I was very close to reviewing this at my other blog rather than this one which is devoted strictly to Australian crime fiction. Certainly the book is Australian but to me only people who rarely dip their toes into the genre would consider this book an example of it. However it is being marketed as a suspense/thriller novel and further as a rare example of the genre to reach the longlist of the country’s most prestigious literary award. And regardless of the label you give it, the book is a fantastic read, my favourite of the year so far.
It is tells the tale of Thea Farmer an eighty-ish, single woman who lives in the Blue Mountains (a couple of hours west of Sydney). A retired school principal she designed a dream home and is just about to relax into her lovingly crafted sanctuary when the global financial crisis hits. With her retirement fund reduced to a pittance she has to sell the house and move to ‘the dump’, a nearby Federation era cottage. From there she watches the invaders, her new neighbours Frank, Ellice and 12 year old Kim, and keeps the journal her creative writing tutor recommends. The story then unfolds over the space of a few weeks and we learn something of Thea’s past, in particular the disgrace which forced her early departure from her career, as well as watch her grow to know her new neighbours, warts and all.
It happens less these days than it did when I was a teenager but, occasionally, I still fall in love with fictional characters. The kind of love where you only notice the good things about a person or if you do notice the bad things your brain tricks you into believing they’re good things and you’re happy, willing even, to be tricked. I fell head over heels in such a way for Thea Farmer. She is reclusive, opinionated, proud, distant and is disenchanted with her fellow humans as a species. She is also independent, a loyal friend and a woman of action. As the story opens she is bitterly disappointed, bereft almost, at the loss of her dream and all it represented. And yet she gets on with the graft of living. No breakdowns or wallowing in self pity for her. Thea is far from a perfect human being but she is a marvellous character and I love her to bits.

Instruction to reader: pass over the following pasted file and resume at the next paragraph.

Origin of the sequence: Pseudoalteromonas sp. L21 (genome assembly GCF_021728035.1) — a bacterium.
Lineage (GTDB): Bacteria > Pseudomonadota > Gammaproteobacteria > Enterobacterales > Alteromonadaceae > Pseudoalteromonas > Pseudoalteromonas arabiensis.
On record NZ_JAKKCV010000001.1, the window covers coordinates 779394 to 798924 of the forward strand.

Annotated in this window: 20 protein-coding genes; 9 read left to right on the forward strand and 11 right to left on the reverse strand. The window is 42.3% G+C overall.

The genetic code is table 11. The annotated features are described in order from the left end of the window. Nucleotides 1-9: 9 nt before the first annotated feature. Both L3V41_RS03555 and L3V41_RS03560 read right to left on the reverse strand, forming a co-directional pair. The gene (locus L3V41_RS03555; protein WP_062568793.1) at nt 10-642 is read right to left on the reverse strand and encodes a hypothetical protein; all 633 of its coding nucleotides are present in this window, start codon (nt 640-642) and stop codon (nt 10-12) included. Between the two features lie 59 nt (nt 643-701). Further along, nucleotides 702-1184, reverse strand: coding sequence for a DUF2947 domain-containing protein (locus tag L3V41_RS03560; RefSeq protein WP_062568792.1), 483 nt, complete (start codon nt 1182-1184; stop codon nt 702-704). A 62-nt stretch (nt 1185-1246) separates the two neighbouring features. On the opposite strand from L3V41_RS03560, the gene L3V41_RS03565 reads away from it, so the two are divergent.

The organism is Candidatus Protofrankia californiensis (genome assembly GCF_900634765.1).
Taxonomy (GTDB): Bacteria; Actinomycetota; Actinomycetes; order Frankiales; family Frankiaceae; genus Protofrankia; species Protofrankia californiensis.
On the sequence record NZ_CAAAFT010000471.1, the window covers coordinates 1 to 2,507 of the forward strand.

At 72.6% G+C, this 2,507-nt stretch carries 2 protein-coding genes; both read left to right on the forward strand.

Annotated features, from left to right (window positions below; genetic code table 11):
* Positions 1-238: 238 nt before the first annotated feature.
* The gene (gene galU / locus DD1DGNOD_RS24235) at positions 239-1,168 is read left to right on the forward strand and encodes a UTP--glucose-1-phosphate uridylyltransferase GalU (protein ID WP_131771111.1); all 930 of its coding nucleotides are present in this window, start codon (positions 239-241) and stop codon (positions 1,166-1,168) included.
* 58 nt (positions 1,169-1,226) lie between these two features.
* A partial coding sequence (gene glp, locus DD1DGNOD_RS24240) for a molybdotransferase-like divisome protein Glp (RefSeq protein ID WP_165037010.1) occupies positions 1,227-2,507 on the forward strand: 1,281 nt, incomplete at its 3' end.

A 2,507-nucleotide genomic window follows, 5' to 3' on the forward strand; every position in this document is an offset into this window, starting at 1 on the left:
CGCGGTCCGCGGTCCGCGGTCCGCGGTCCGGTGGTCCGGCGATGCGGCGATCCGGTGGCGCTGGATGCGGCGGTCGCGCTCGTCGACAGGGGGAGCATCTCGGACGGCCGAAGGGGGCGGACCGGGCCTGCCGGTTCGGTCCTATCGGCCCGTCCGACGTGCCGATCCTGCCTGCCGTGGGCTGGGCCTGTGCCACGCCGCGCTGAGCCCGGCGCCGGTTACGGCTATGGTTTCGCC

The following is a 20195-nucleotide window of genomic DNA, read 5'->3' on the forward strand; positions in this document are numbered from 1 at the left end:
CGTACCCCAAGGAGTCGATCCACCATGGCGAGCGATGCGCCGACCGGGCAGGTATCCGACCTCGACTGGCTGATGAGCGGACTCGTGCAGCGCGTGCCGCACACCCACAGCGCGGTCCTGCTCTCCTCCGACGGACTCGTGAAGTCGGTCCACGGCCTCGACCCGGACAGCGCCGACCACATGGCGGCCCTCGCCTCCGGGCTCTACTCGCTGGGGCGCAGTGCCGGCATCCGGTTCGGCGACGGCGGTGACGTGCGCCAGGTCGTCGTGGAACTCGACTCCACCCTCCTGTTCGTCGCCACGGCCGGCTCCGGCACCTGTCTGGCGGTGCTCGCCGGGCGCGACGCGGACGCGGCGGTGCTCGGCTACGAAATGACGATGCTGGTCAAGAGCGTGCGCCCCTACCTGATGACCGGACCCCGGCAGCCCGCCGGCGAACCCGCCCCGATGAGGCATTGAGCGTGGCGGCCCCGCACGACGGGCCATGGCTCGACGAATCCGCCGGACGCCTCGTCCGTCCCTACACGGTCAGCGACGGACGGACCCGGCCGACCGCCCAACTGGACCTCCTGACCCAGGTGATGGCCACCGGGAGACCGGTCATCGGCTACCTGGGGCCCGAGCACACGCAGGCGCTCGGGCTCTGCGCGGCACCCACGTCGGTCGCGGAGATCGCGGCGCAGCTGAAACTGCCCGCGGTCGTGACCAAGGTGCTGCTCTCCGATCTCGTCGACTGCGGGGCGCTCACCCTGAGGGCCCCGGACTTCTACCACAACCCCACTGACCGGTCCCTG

THE PRECIPICE’s first person narrative, told largely in the present tense, suits the story remarkably well (and somewhat surprisingly for me as these are among my least favourite writing techniques) and Duigan proves herself an evocative writer; able to capture the essence of a moment, a feeling, a natural object with deceptive ease. Through Thea’s eyes there is commentary and observation on our collective impact on the the environment, modern education, ageing and so on but it is all said with a light touch and an underlying sense of humour. Albeit dark humour most of the time. At one point Thea describes being elderly – at least from the point of view of the young – as the tundra of the irrelevant and I found the book full of such turns of phrase; the kind I like to savour, re-read and store away for future use.
The story is in some ways quite simple and straightforward but there is real suspense in the revelation of each small detail of Thea’s past as well as the present happenings. It is done in such a way as to provide a comprehensible motivation for Thea’s behaviour and actions. Which, as it turns out, is entirely necessary. Along the way we meet an awkward but likeable teenager in Kim whom Thea befriends (or is befriended by) and a cast of engaging minor players who provide humour, contrast and diversion. Even, or should I say of course, the natural beauty of the Blue Mountains is a prominent feature of the book, incorporated by the walks Thea takes (at first with her faithful four-legged companion Teddy and then with others). The eponymous Precipice is, fittingly, spectacularly described as are the other special, private places that Thea visits to ease her troubled soul.
I suppose in the end it matters little what gene label is placed on the book except that most of the negative comments I’ve seen about it make some reference to the fact the mystery element is not terribly mysterious. And I would broadly agree with that because, to me, the book is not about who did what to whom. Instead it is a book about a remarkable woman past a certain age who, because of her particular life experiences, reacts to a situation she sees unfolding in a most individual way. And because I am in love with her I found her easy to forgive.
This is my seventh book read and reviewed for the Australian Women Writers Challenge 2012
My rating: 5/5 stars (rating scale is explained here)
Author website: http://virginiaduigan.com/?p=44
Publisher: Random House 
Length: 303 pages
Format: eBook 9ePub)
Source: I bought it
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